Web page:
Read our full TCL 4-Series Roku TV (S435) review.
The Toshiba C350 Fire TV is the 2021 addition to the small family of Amazon-powered smart TVs, offering good features and decent performance for its extremely affordable price. It’s a decent example of the Fire TV template, combining good-enough 4K picture quality, impressively short lag times, and Amazon’s great Fire TV smart features, like built-in Alexa voice control, a pretty big app store and (of course) an interface that puts Amazon’s Prime Video service front and center. With even the largest 55-inch model selling for less than $500 (and likely much less during sales events), it’s one of the smartest affordable TVs you can get.
The C350 doesn’t come with the latest bells and whistles, such as HDMI 2.1 or Dolby Atmos support, but it does Dolby Vision and HDR10 — though not very well. But with excellent color accuracy, low lag time and a good looking design, it’s still a solid TV for the price, and better than many Fire TV models we’ve seen in the past.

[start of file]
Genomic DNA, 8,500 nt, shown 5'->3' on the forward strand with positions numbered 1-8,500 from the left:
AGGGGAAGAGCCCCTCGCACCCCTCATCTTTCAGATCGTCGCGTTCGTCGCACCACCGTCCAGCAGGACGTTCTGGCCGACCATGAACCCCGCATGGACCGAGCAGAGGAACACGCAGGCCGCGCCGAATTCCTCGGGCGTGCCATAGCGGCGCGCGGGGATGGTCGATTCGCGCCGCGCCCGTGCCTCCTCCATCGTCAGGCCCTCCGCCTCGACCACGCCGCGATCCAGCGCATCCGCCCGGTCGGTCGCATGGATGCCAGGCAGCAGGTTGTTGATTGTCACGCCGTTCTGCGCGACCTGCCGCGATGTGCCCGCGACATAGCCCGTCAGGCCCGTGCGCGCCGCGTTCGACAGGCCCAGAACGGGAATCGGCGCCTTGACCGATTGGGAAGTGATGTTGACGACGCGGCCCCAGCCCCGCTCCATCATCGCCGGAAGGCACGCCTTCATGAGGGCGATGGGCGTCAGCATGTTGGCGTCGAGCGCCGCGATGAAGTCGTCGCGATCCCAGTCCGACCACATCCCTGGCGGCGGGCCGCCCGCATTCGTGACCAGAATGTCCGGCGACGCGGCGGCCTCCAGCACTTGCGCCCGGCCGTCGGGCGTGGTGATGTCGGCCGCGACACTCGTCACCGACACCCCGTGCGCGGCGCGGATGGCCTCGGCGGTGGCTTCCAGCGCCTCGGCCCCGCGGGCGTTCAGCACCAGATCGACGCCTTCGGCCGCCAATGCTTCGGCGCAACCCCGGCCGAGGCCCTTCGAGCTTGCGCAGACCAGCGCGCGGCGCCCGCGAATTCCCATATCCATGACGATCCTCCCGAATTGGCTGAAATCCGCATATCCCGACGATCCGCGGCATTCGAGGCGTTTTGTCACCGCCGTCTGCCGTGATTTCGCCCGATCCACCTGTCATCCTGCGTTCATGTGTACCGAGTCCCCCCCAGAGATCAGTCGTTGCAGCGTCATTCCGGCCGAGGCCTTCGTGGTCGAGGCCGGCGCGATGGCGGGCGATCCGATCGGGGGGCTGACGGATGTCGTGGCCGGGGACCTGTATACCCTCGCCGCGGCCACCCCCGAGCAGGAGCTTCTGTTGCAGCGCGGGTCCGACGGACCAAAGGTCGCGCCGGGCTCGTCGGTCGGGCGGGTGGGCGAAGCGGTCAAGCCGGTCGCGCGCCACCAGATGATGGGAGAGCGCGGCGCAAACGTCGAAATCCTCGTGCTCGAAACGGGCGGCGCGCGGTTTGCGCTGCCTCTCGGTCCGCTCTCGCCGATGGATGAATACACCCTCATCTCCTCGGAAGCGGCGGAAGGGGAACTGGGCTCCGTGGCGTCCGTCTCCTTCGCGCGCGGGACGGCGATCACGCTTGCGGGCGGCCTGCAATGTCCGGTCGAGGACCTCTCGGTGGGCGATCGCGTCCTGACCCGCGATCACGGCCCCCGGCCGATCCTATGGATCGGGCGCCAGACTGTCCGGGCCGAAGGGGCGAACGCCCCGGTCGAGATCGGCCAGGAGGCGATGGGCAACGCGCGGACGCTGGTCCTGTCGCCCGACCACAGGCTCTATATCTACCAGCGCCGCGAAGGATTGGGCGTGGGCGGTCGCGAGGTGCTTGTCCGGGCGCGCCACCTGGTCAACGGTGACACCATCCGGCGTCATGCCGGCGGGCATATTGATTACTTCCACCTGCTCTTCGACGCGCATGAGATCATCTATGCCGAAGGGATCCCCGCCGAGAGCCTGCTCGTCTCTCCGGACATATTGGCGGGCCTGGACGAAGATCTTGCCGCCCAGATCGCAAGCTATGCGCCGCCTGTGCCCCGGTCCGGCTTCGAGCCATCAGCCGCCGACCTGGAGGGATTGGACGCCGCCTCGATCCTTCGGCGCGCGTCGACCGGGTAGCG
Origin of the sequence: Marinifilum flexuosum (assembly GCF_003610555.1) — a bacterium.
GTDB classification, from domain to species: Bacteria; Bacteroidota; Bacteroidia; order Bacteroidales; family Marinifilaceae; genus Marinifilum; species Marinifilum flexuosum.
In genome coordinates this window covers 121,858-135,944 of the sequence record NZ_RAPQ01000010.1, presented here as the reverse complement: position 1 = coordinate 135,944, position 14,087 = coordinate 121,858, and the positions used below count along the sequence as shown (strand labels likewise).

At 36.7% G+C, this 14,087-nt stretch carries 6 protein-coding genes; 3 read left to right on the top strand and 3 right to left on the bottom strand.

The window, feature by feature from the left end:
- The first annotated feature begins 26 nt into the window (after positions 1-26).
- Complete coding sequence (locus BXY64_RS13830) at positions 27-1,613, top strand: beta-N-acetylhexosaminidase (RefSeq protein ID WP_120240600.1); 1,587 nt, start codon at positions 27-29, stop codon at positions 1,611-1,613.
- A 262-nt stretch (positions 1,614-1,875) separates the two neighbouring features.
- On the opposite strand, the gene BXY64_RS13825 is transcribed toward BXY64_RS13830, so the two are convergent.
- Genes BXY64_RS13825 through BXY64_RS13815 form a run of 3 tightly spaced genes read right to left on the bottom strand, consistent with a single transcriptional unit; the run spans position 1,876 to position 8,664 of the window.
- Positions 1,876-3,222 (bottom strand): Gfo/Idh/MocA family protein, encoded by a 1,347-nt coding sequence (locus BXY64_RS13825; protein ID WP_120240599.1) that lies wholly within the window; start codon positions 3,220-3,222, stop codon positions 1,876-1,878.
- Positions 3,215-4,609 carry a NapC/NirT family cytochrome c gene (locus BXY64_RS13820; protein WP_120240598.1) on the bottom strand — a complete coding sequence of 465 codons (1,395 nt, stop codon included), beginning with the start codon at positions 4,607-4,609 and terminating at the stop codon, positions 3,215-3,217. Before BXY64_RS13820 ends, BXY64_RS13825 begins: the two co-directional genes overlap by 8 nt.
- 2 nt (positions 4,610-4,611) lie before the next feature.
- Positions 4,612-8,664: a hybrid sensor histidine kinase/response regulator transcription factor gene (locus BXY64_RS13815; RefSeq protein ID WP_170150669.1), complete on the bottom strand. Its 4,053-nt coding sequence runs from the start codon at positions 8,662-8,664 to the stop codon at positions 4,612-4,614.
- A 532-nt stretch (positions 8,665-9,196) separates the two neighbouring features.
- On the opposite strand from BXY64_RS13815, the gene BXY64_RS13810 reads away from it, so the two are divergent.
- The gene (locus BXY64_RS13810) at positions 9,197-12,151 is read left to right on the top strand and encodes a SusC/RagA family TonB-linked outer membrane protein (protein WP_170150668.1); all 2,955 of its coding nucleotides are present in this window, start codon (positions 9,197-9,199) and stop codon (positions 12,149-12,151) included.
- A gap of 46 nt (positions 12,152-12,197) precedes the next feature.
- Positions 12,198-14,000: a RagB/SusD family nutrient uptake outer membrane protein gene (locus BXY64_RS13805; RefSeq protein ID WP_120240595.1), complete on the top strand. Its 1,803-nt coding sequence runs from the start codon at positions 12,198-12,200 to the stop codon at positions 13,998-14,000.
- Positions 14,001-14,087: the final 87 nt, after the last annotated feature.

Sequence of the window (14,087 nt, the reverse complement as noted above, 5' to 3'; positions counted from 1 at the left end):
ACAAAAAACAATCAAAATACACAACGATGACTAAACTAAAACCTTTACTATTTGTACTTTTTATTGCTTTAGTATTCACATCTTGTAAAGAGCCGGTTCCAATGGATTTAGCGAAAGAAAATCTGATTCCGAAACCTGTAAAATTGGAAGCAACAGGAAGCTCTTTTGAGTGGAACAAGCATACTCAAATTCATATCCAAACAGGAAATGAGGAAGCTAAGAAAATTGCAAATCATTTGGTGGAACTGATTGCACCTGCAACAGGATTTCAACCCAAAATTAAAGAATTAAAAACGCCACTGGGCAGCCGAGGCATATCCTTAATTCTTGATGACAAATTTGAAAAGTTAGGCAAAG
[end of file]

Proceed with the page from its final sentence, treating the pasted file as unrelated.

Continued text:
Read our full Toshiba C350 Fire TV review.
Amazon’s Fire TV Edition TVs are often the first to go on sale whenever Amazon has a discount event, making them some of the most affordable and popular TVs on the market. But if you want the best Amazon Fire TV, it’s got to be the Insignia F30 Fire TV Edition (2020 model). With the 55-inch model selling for $429 at regular price, it’s one of the most affordable 4K sets out there. The Insignia also outclasses other ultra-budget TVs with a fair port selection and decent performance, which is more than we can say for many of the other competing cheap TVs.
While it’s true that you get what you pay for – the performance isn’t top-of-the-line; the gaming support is middling; and the Fire TV platform is a little too Amazon-centric for our liking – it’s still a great option for casual viewers, and it’s priced to sell.
Read our full Insignia F30 Fire TV Edition (2020 model) review.